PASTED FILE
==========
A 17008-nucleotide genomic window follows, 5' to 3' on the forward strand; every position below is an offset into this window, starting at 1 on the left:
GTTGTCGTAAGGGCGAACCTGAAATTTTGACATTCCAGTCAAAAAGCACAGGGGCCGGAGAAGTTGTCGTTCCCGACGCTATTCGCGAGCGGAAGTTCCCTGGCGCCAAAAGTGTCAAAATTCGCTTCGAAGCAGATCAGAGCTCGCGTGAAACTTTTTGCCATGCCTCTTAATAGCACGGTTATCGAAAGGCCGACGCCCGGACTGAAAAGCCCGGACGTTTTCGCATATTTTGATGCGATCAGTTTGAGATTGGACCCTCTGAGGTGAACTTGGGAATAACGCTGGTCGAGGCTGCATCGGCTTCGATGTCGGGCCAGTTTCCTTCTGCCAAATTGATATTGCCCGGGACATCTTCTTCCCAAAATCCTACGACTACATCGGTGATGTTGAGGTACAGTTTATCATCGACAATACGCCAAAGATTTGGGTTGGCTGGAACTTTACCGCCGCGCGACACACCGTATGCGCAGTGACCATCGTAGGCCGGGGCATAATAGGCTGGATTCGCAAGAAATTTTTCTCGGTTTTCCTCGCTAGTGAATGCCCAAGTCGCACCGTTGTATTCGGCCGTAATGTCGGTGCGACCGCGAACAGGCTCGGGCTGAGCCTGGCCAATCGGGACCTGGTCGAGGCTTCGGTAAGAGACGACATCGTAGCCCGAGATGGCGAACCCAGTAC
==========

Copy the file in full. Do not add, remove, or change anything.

A 17008-nucleotide genomic window follows, 5' to 3' on the forward strand; every position below is an offset into this window, starting at 1 on the left:
GTTGTCGTAAGGGCGAACCTGAAATTTTGACATTCCAGTCAAAAAGCACAGGGGCCGGAGAAGTTGTCGTTCCCGACGCTATTCGCGAGCGGAAGTTCCCTGGCGCCAAAAGTGTCAAAATTCGCTTCGAAGCAGATCAGAGCTCGCGTGAAACTTTTTGCCATGCCTCTTAATAGCACGGTTATCGAAAGGCCGACGCCCGGACTGAAAAGCCCGGACGTTTTCGCATATTTTGATGCGATCAGTTTGAGATTGGACCCTCTGAGGTGAACTTGGGAATAACGCTGGTCGAGGCTGCATCGGCTTCGATGTCGGGCCAGTTTCCTTCTGCCAAATTGATATTGCCCGGGACATCTTCTTCCCAAAATCCTACGACTACATCGGTGATGTTGAGGTACAGTTTATCATCGACAATACGCCAAAGATTTGGGTTGGCTGGAACTTTACCGCCGCGCGACACACCGTATGCGCAGTGACCATCGTAGGCCGGGGCATAATAGGCTGGATTCGCAAGAAATTTTTCTCGGTTTTCCTCGCTAGTGAATGCCCAAGTCGCACCGTTGTATTCGGCCGTAATGTCGGTGCGACCGCGAACAGGCTCGGGCTGAGCCTGGCCAATCGGGACCTGGTCGAGGCTTCGGTAAGAGACGACATCGTAGCCCGAGATGGCGAACCCAGTAC